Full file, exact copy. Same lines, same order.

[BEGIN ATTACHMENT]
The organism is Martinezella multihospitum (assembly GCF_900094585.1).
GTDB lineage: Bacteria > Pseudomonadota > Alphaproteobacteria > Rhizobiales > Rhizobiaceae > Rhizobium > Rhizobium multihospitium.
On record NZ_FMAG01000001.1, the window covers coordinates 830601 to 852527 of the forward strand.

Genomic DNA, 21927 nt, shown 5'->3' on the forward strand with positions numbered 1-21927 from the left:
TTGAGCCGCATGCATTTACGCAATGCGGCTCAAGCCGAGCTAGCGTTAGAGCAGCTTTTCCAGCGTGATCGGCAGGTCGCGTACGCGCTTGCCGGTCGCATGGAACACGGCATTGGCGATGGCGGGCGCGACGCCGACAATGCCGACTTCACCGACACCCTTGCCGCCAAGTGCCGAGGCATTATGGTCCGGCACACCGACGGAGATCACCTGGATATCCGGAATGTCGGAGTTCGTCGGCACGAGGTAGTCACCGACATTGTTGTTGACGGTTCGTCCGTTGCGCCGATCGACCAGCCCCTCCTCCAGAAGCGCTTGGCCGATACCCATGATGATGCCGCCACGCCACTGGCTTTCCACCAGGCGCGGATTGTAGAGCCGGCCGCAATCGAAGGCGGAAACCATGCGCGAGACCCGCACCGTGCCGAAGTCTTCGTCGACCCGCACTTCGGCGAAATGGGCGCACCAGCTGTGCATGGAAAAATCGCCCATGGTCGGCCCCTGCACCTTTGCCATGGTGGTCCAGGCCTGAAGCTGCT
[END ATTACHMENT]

The organism is Martinezella multihospitum (assembly GCF_900094585.1).
GTDB lineage: Bacteria > Pseudomonadota > Alphaproteobacteria > Rhizobiales > Rhizobiaceae > Rhizobium > Rhizobium multihospitium.
On record NZ_FMAG01000001.1, the window covers coordinates 830601 to 852527 of the forward strand.

Genomic DNA, 21927 nt, shown 5'->3' on the forward strand with positions numbered 1-21927 from the left:
TTGAGCCGCATGCATTTACGCAATGCGGCTCAAGCCGAGCTAGCGTTAGAGCAGCTTTTCCAGCGTGATCGGCAGGTCGCGTACGCGCTTGCCGGTCGCATGGAACACGGCATTGGCGATGGCGGGCGCGACGCCGACAATGCCGACTTCACCGACACCCTTGCCGCCAAGTGCCGAGGCATTATGGTCCGGCACACCGACGGAGATCACCTGGATATCCGGAATGTCGGAGTTCGTCGGCACGAGGTAGTCACCGACATTGTTGTTGACGGTTCGTCCGTTGCGCCGATCGACCAGCCCCTCCTCCAGAAGCGCTTGGCCGATACCCATGATGATGCCGCCACGCCACTGGCTTTCCACCAGGCGCGGATTGTAGAGCCGGCCGCAATCGAAGGCGGAAACCATGCGCGAGACCCGCACCGTGCCGAAGTCTTCGTCGACCCGCACTTCGGCGAAATGGGCGCACCAGCTGTGCATGGAAAAATCGCCCATGGTCGGCCCCTGCACCTTTGCCATGGTGGTCCAGGCCTGAAGCTGCT